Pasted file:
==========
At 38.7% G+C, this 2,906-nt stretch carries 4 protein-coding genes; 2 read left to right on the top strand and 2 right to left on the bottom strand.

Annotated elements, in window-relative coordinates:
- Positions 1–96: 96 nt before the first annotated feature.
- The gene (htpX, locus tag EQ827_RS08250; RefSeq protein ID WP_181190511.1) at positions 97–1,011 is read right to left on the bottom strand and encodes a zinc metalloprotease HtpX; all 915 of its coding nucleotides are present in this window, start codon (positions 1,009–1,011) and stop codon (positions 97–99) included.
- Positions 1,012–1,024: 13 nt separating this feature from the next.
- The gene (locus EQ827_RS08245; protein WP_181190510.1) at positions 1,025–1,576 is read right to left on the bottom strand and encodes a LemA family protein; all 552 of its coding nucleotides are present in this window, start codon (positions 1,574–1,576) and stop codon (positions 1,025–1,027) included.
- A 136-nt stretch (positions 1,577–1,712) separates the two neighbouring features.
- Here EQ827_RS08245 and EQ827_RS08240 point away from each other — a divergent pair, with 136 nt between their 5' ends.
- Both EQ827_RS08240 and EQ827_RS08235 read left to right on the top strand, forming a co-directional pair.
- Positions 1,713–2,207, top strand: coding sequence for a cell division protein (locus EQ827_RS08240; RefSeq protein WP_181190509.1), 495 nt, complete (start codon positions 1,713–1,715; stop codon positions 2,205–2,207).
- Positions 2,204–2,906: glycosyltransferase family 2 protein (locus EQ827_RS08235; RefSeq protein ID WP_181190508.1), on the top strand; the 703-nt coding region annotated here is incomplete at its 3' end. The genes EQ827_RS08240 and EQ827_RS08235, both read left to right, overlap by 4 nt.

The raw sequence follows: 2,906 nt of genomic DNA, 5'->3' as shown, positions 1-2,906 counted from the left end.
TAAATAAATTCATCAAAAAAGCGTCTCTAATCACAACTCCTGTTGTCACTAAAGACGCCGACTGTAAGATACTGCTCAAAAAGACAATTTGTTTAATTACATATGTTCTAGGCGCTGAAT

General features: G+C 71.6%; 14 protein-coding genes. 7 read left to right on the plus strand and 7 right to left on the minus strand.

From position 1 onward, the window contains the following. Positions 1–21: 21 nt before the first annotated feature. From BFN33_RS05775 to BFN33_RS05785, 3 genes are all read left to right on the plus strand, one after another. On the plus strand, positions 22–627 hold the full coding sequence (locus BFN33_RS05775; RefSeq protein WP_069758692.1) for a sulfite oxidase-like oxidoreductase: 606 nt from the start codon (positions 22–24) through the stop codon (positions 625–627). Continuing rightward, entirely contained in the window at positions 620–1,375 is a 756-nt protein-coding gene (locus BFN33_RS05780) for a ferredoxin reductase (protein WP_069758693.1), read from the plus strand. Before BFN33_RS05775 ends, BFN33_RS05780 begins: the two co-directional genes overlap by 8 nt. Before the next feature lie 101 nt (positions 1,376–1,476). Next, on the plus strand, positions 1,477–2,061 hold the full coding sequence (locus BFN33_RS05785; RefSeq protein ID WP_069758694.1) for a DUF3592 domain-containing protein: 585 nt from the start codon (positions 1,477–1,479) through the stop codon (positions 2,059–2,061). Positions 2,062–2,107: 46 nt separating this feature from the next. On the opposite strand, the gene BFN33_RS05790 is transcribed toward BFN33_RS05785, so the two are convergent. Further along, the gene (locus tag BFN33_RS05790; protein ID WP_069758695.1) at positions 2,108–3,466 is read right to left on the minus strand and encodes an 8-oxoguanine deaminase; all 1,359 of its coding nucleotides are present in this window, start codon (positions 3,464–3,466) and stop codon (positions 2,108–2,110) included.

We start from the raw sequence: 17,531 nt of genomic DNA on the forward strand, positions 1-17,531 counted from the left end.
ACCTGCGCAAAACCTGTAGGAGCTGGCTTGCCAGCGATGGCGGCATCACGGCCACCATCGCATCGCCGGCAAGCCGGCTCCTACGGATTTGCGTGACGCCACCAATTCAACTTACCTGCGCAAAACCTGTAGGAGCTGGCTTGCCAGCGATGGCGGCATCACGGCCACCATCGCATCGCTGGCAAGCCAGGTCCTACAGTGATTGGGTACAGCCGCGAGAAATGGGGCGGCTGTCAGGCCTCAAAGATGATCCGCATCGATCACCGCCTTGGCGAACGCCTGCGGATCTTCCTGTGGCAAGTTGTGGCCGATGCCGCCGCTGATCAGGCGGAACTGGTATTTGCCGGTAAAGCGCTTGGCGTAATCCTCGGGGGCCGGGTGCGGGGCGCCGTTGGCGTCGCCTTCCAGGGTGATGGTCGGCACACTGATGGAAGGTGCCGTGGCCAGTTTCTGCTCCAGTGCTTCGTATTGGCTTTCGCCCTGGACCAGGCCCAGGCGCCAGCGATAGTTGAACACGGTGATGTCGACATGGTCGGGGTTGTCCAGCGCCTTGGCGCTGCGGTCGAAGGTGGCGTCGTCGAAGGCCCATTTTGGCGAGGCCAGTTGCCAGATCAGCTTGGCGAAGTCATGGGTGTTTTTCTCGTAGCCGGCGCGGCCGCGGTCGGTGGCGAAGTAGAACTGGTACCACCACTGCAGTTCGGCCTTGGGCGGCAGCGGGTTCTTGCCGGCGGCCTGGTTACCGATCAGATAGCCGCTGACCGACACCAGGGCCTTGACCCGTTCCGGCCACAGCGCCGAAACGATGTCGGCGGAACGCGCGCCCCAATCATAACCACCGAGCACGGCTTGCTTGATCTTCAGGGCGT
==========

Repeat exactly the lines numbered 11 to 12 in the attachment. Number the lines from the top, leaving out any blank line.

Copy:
- Positions 2,204–2,906: glycosyltransferase family 2 protein (locus EQ827_RS08235; RefSeq protein ID WP_181190508.1), on the top strand; the 703-nt coding region annotated here is incomplete at its 3' end. The genes EQ827_RS08240 and EQ827_RS08235, both read left to right, overlap by 4 nt.

The raw sequence follows: 2,906 nt of genomic DNA, 5'->3' as shown, positions 1-2,906 counted from the left end.